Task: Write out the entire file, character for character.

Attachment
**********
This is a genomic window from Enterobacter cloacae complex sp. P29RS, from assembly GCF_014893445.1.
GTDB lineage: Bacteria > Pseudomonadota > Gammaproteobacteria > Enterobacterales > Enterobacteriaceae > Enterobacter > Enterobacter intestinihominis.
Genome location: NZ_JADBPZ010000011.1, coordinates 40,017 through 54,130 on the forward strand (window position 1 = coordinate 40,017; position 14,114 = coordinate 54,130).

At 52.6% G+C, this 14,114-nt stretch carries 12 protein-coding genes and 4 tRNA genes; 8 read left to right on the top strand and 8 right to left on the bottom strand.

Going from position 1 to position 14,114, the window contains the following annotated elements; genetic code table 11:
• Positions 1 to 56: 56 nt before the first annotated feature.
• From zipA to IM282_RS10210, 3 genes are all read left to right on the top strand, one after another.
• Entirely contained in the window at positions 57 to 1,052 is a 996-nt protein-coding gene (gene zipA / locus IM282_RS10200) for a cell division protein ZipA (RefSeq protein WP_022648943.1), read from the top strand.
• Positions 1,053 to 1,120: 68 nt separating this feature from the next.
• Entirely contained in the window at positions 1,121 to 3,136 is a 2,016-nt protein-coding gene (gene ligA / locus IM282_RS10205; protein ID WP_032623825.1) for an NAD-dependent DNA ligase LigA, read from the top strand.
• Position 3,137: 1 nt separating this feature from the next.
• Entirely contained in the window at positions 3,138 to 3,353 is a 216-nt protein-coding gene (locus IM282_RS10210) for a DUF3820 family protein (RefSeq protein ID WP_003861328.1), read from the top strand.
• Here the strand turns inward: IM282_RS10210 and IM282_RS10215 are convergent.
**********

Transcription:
This is a genomic window from Enterobacter cloacae complex sp. P29RS, from assembly GCF_014893445.1.
GTDB lineage: Bacteria > Pseudomonadota > Gammaproteobacteria > Enterobacterales > Enterobacteriaceae > Enterobacter > Enterobacter intestinihominis.
Genome location: NZ_JADBPZ010000011.1, coordinates 40,017 through 54,130 on the forward strand (window position 1 = coordinate 40,017; position 14,114 = coordinate 54,130).

At 52.6% G+C, this 14,114-nt stretch carries 12 protein-coding genes and 4 tRNA genes; 8 read left to right on the top strand and 8 right to left on the bottom strand.

Going from position 1 to position 14,114, the window contains the following annotated elements; genetic code table 11:
• Positions 1 to 56: 56 nt before the first annotated feature.
• From zipA to IM282_RS10210, 3 genes are all read left to right on the top strand, one after another.
• Entirely contained in the window at positions 57 to 1,052 is a 996-nt protein-coding gene (gene zipA / locus IM282_RS10200) for a cell division protein ZipA (RefSeq protein WP_022648943.1), read from the top strand.
• Positions 1,053 to 1,120: 68 nt separating this feature from the next.
• Entirely contained in the window at positions 1,121 to 3,136 is a 2,016-nt protein-coding gene (gene ligA / locus IM282_RS10205; protein ID WP_032623825.1) for an NAD-dependent DNA ligase LigA, read from the top strand.
• Position 3,137: 1 nt separating this feature from the next.
• Entirely contained in the window at positions 3,138 to 3,353 is a 216-nt protein-coding gene (locus IM282_RS10210) for a DUF3820 family protein (RefSeq protein ID WP_003861328.1), read from the top strand.
• Here the strand turns inward: IM282_RS10210 and IM282_RS10215 are convergent.